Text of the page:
Welcome to the C.E.R. restaurant run by Quong Wing. He's a decent, hard-working Canadian who puts in long hours just to keep his head above water. To this end, he hired Mabel Hopham and Nellie Lane - two caucasian women - to work as waitresses. In so doing, he broke the law.
Which law was broken? Chapter 17 of the Statutes of Saskatchewan, 1912.
The Act says no white woman can work in a restaurant, laundry or any other kind of business owned, kept or managed by any "Chinaman". (Quong Wing is a "Chinaman" because he was born in China to Chinese parents. The fact that he's now a Canadian citizen doesn't seem to be worth much.) The Act was designed to promote morality by "protecting" white women from the immoral advances of Chinese immigrants. (There are no laws protecting Chinese women but that shouldn't come as a surprise since Canada's immigration laws don't let Chinese women immigrate to Canada.)
Ever resilient, Quong Wing decided to appeal his conviction. He hired the law firm of MacCraken, Henderson, Greene & Herridge and took his case to court. He argued that:
It may seem strange that he doesn't argue that the law is just plain wrong, or a violation of human rights. But his lawyers know that argument doesn't have a prayer. In 1912, there isn't really such a thing as human rights, and most people don't think twice about a law like this.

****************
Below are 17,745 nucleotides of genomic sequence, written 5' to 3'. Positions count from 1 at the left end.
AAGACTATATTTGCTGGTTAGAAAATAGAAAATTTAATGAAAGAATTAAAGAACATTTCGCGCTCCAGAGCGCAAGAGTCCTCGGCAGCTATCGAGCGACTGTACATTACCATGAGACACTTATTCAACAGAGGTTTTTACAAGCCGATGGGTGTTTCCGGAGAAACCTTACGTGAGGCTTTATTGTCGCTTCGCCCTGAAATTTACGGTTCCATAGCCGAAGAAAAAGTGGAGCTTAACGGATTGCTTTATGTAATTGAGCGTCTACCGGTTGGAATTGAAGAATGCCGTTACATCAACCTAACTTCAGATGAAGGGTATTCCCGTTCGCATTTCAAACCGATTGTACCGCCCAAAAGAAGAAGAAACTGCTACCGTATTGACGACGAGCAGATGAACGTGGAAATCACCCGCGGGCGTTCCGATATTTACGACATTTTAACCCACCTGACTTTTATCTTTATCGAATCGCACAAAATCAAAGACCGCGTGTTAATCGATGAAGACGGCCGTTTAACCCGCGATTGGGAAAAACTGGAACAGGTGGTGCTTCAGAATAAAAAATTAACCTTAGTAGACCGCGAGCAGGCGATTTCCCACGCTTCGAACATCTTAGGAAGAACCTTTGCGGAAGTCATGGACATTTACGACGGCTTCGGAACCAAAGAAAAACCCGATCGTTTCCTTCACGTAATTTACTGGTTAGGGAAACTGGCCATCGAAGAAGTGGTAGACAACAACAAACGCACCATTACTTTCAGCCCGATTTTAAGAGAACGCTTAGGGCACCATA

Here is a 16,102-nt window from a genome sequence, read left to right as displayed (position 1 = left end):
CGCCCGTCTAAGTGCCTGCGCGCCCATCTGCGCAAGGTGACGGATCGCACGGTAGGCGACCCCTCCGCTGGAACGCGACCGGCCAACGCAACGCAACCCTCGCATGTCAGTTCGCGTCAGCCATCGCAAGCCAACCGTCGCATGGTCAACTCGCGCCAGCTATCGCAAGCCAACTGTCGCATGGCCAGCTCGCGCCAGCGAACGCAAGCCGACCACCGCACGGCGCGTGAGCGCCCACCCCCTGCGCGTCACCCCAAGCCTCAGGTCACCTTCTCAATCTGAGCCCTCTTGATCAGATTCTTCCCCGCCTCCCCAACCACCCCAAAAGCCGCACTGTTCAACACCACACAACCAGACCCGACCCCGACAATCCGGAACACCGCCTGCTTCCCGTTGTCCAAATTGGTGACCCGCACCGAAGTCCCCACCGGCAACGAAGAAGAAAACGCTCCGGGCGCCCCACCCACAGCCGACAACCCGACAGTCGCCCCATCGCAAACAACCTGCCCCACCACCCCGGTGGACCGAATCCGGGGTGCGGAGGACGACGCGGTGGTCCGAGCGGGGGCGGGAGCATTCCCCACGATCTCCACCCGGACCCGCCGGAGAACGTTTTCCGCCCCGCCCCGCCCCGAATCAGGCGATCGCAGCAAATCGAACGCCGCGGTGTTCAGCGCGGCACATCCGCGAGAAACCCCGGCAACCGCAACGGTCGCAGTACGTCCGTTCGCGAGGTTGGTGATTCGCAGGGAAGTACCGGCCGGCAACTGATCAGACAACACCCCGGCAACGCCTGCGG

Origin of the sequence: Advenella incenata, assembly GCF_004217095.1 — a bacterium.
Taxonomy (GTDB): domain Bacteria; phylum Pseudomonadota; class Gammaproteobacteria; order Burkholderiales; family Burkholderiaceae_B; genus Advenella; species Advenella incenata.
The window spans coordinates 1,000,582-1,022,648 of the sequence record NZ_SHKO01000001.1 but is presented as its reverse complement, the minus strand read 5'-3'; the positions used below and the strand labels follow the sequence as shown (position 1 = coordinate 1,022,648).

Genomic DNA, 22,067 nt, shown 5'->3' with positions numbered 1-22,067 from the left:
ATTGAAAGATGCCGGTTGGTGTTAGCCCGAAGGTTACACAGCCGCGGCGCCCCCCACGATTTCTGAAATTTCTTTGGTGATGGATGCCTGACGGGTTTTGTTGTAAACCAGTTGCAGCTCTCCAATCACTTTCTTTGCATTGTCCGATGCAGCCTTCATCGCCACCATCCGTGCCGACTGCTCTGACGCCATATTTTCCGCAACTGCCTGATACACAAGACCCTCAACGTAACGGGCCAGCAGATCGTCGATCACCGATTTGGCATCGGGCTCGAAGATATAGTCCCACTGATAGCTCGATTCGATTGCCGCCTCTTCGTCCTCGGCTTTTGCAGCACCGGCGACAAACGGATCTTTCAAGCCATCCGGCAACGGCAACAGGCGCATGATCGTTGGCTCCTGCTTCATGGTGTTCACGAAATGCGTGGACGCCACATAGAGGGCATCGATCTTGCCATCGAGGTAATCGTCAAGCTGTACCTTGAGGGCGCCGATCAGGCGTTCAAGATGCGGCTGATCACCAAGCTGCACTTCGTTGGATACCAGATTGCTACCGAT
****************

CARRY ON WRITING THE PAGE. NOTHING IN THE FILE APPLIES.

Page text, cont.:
Quong Wing loses his argument when he appears before the Supreme Court of Saskatchewan, but he doesn't give up. He takes his case all the way to the Supreme Court of Canada in Ottawa.
Can you guess what happened next?
"Indeed, in a piece of legislation alleged to have been promoted in the interests of morality, it would seem a strange thing to find it founded upon a breach of good faith which lies at the root of nearly all morality worth bothering one's head about."
Apparently, discrimination and justice are not opposites in 1914. " What objects or motives may have controlled or induced the passage of the legislation in question I do not know. Once I find its subject matter is not within the power of the Dominion Parliament and is within that of the provincial legislature, I cannot inquire into its policy or justice or into the motives which prompted its passage. But, in the present case, I have no reason to conclude that the legislation is not such as may be defended upon the highest grounds."
Justice Davies, Supreme Court of Canada
Check out R. v. Quong Wing, the actual Supreme Court of Canada Decision